Dear ASHG Members,
Today ASHG is releasing a new report on how human genetics and genomics is growing the U.S. economy and becoming increasingly integrated in healthcare and society. The new report, titled “The Economic Impact and Functional Applications of Human Genetics and Genomics,” indicates that the human genetics and genomics sector contributes $265 billion to the U.S. economy annually. The Society is issuing this report as a new member tool for advocating for human genetics and genomics research and the need for increased public funding.
The release of the report marks the culmination of two years of work the Society conducted in partnership with TEConomy Partners, a research firm. ASHG commissioned and funded the report with additional generous contributions from Invitae and Regeneron.
The report indicates that:
- The human genetics and genomics sector has grown five-fold over the last decade.
- Human genetics and genomics research yields a substantial $4.75 return on every federal dollar invested in it.
- The U.S. government invests $3.3 billion for human genetics and genomics research each year, mostly through NIH.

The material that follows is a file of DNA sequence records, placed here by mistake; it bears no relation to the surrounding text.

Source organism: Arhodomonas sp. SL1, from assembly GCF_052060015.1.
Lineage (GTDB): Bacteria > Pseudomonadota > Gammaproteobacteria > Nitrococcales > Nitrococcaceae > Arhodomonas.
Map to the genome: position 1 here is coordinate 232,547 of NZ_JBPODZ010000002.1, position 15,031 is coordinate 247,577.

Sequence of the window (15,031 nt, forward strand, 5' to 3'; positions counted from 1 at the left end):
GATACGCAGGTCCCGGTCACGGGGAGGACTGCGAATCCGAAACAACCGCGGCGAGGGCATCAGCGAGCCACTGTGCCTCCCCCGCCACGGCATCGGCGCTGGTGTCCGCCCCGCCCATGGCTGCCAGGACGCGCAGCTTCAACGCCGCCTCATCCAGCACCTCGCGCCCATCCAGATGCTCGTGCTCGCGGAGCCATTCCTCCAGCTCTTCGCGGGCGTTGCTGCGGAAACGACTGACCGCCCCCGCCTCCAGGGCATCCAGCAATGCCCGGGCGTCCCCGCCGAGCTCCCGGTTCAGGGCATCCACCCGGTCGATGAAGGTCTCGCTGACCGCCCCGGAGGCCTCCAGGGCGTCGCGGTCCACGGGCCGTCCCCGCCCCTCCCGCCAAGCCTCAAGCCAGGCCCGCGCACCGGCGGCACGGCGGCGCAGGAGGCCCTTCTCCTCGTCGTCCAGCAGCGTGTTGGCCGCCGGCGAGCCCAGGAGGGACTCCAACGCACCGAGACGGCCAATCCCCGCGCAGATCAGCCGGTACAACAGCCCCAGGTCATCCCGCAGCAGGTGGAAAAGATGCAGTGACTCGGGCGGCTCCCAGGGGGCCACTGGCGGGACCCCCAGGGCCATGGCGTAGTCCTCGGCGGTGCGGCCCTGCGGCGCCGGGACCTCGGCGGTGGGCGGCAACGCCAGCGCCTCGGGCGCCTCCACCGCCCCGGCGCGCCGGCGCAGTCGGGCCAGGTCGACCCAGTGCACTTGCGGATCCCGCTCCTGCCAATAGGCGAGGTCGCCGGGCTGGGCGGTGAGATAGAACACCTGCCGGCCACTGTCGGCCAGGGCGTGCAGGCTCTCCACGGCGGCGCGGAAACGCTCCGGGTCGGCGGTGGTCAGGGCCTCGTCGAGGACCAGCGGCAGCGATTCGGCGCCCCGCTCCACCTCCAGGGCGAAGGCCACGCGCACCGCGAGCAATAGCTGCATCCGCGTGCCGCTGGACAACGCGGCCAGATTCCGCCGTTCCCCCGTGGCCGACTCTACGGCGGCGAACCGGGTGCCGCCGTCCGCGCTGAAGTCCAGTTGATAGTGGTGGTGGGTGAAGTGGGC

- The sector generates to $15.5 billion in federal tax revenues.
- Accounting for direct, indirect and ‘induced’ employment, the sector enables and supports a total of 850,000 jobs.
Other findings from the report:
- There are eight major areas where human genetics is increasingly being applied to advance human health, including minable big data, identification of genetic predisposition to diseases, diagnosis of diseases and disorders, rational drug development that relies on genetic information to target molecules in drug design, pharmacogenomics (or personalized medicine), gene editing and gene therapy, human-microbe genetic interactions, and human-environment metagenome interactions.
- Genomics-based precision medicine is not only growing in its application for cancer treatment; it is also advancing applications in the treatment of heart disease, rheumatoid arthritis, Alzheimer disease, multiple sclerosis, and many other conditions.
- The field is essential in developing diagnostics and treatments for thousands of rare diseases, which collectively affect more than 25 million people in the U.S. and 250 million worldwide.
I encourage you to read the report which includes an executive summary, and the infographic to learn more. Please join me for an upcoming ASHG webinar “A Report on the Economic Impact of Human Genetics and Genomics Research,” scheduled for Thursday, June 3 to learn more about the report and to participate in a Q&A session with experts.
Lynn Jorde, PhD
Chair, ASHG Government and Public Advocacy Committee